Healing the Visibility Wound™ | Intuitive Business Woman

This article is part of a series. Click here for the first article in the series, “What Is a Visibility Wound™?”

The Visibility Wound™ is fundamentally caused by a lack of self-esteem, self-love and self-confidence. This Wound is the culprit when you find yourself thinking things like:

“I’m not worthy.”

“I’m not good enough.”

“Nobody likes me.”

“I’m not OK.”

“If I expose myself for who I really am & what I really believe, I’ll be attacked or even destroyed.”

It doesn’t take a degree in psychology to understand that beliefs like these are extremely deep-rooted in the psyche, going back to experiences you first had as a toddler.

As such, completely healing your Visibility Wound™ can require a long and difficult journey of personal development & spiritual growth.

But if you’re at a point in your journey where you’re ready to begin to heal this Wound, you will find that the steps I outline below can help you the next time you’re suffering a Visibility Wound™ flare-up.

1. Recognize the flare-up

About a year ago, I was leading a group coaching program in which I had committed to posting daily in the group’s private Facebook group. One of those weekly posts – the Friday post – was supposed to be a few words of wisdom to help my group members plan their next week.

But on this one particular Friday, I found myself still in bed at 2:00 in the afternoon, feeling incredibly depressed. I knew I was supposed to be writing a post for my group, but I sooooo didn’t feel like doing it.

Then somehow, in the swirling thoughts of my depression and my sense of obligation, it dawned on me, “I’M HIDING.” I realized that I was both physically hiding, underneath my covers, as well as cyber-hiding, by not making a post that day.

Because of how much work I’d been doing on my Visibility Wound™ at that point, I realized that hiding is something I do when I’m feeling unworthy (ie, a Visibility Wound™ flare-up).

So I paused to check in with myself, and sure enough, I discovered that on top of whatever else was making me feel bad, I was also thinking to myself, “I have nothing valuable to say today.”

2. Understand that you’re making a choice.

Once I put two and two together, it became obvious that I was suffering from a Visibility Wound™ flare-up.

  1. Something had happened to trigger my deep-seeded feeling of unworthiness.
  2. Because I was supposed to be showing up for my group that day by writing a post, the unworthiness became the thought, “I have nothing valuable to say.”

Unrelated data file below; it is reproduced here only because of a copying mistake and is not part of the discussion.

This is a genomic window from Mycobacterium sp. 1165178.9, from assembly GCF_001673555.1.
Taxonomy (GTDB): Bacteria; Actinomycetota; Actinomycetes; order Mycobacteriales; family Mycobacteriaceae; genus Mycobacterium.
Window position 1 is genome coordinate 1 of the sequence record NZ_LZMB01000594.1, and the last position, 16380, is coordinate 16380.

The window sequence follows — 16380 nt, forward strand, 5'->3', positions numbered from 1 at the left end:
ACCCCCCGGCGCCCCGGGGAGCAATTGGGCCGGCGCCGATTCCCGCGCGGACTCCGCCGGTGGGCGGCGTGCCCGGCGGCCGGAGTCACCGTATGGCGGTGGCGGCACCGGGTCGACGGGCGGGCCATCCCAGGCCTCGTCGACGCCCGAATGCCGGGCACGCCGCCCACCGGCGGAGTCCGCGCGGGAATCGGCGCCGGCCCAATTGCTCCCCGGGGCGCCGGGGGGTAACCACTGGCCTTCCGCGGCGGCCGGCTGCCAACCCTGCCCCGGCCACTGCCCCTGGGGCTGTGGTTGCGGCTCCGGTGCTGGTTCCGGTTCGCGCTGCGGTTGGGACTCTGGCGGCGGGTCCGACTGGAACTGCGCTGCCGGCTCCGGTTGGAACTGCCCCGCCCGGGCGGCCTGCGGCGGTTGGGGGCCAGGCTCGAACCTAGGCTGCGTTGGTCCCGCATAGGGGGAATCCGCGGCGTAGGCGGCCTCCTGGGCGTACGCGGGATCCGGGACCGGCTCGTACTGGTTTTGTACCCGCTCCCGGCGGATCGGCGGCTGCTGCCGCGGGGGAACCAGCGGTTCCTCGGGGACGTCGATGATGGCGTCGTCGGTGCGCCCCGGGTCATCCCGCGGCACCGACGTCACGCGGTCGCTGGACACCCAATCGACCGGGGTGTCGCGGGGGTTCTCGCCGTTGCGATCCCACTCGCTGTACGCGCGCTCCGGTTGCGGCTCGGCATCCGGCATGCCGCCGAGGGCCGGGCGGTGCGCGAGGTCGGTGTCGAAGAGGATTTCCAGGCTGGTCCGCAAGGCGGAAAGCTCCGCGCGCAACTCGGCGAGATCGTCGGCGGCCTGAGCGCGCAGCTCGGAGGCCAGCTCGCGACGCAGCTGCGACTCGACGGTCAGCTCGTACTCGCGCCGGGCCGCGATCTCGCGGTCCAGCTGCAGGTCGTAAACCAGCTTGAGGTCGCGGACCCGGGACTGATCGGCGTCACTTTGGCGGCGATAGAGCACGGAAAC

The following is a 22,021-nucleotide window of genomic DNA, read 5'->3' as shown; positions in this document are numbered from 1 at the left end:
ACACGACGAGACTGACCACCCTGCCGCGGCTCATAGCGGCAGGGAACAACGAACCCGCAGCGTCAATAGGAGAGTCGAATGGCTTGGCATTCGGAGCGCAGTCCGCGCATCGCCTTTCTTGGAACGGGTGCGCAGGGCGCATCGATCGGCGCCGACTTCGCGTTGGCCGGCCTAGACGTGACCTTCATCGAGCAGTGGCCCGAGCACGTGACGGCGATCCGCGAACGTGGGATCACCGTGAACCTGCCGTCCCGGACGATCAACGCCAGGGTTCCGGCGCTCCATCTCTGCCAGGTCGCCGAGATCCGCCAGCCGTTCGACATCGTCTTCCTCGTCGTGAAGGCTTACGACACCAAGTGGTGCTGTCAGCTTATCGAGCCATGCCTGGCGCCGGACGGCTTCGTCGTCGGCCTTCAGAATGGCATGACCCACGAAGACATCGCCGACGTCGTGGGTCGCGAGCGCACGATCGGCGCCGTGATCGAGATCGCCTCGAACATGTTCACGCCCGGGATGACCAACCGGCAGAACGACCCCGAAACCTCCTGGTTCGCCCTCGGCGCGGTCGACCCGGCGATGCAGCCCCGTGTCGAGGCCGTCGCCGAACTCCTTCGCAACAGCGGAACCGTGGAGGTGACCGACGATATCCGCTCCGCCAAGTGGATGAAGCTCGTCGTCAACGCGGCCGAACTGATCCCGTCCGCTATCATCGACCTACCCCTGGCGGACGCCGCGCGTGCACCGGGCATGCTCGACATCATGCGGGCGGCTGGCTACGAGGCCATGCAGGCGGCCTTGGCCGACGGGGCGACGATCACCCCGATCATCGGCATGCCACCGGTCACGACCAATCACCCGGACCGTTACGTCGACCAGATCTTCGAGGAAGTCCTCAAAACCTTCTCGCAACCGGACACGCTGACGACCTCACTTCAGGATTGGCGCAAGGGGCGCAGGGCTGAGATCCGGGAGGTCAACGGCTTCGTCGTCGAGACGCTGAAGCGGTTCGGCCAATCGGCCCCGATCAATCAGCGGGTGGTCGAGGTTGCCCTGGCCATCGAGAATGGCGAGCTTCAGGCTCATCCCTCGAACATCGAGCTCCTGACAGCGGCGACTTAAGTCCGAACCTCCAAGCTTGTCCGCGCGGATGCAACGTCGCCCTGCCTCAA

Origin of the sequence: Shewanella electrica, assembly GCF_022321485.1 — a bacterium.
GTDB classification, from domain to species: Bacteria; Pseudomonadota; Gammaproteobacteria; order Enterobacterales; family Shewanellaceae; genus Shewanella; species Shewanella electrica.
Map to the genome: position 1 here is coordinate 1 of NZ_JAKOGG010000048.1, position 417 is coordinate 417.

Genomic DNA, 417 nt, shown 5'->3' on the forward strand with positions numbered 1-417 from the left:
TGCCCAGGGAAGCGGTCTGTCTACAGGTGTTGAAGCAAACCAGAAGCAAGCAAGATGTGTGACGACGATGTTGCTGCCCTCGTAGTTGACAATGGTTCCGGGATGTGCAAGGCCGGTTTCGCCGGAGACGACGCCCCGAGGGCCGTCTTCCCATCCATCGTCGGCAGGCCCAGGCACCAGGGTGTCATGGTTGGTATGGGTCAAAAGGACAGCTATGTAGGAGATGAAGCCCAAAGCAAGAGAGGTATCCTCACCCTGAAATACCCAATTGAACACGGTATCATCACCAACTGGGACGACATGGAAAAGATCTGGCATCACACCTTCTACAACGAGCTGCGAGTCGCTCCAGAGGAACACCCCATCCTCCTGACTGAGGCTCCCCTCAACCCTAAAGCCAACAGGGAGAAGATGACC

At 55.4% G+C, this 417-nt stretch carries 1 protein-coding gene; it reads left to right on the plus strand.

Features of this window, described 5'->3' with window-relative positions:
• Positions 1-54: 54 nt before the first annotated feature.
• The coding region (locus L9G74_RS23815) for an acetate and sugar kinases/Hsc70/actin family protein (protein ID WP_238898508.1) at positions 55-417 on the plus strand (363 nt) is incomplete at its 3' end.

3. The belief about being unworthy and having nothing valuable to say was so intensely painful, I was trying to run away from it by hiding.

Voila – the recipe for a Visibility Wound™ flare-up!

But the critical realization that I got that day was that by continuing to hide, I was perpetuating the Wound.

That’s an important takeaway – that when you’re IN your Visibility Wound (or any kind of powerful self-limiting behavior), it’s extremely difficult to see it for what it is. So because you can’t see it, you keep repeating it. It’s a self-defeating cycle in that way. In order to break through it, I had to hire a coach to help me see things I couldn’t.

While it felt somehow safer to stay in hiding, it also affirmed the false self-limiting belief that I was unworthy & had nothing valuable to say. Because if I WAS worthy or had anything valuable to say, why on earth would I be hiding??

This made me realize that I was making a choice to hide.

Which also meant, of course, that I could also make the choice to come out.

3. Act in the face of your fear

The second half of the battle – and this is the really hard part – was taking a different action.

The reason I was withdrawing from my people was that a young, scared, wounded part of me had developed the belief a long time ago, “When I’m feeling bad, the safest thing to do is go hide in a hole. Isolate myself completely from other people, so that they can’t hurt me more.”

The grown-up, healthy, rational me was able to see (with help from my coach) that that behavior of isolating myself wasn’t working for me. My intellect could see clearly that to solve the problem, I needed to do the opposite, and allow myself to be seen.

So even though it was all kinds of scary – so much so I was actually crying as I did it – I came out of my hiding place and let my people see me. Literally. I made a post for my group that day in which I showed up exactly the way I was in that moment – owning my role as leader, but also acknowledging how afraid I felt on that day to be that very leader.

And how did people respond?

The unanimous response was positive. Several commented that they were impressed or touched by seeing me be so vulnerable.

One woman said, “It’s reassuring to see that powerful leaders are still human.”

So I encourage you to ask yourself what’s the terrifying belief that has you blocked from doing what you know you should be doing? And then do it anyway.

Julia KlineFor help accessing your self-limiting beliefs and working through them in a supportive environment, consider hiring me for private coaching. I offer 6-month packages starting as low as $2,500, or up to $20,000.

To start the conversation, email my assistant Rosie@JuliaKline.com. She'll send you my coaching brochure, describing all that I offer. 


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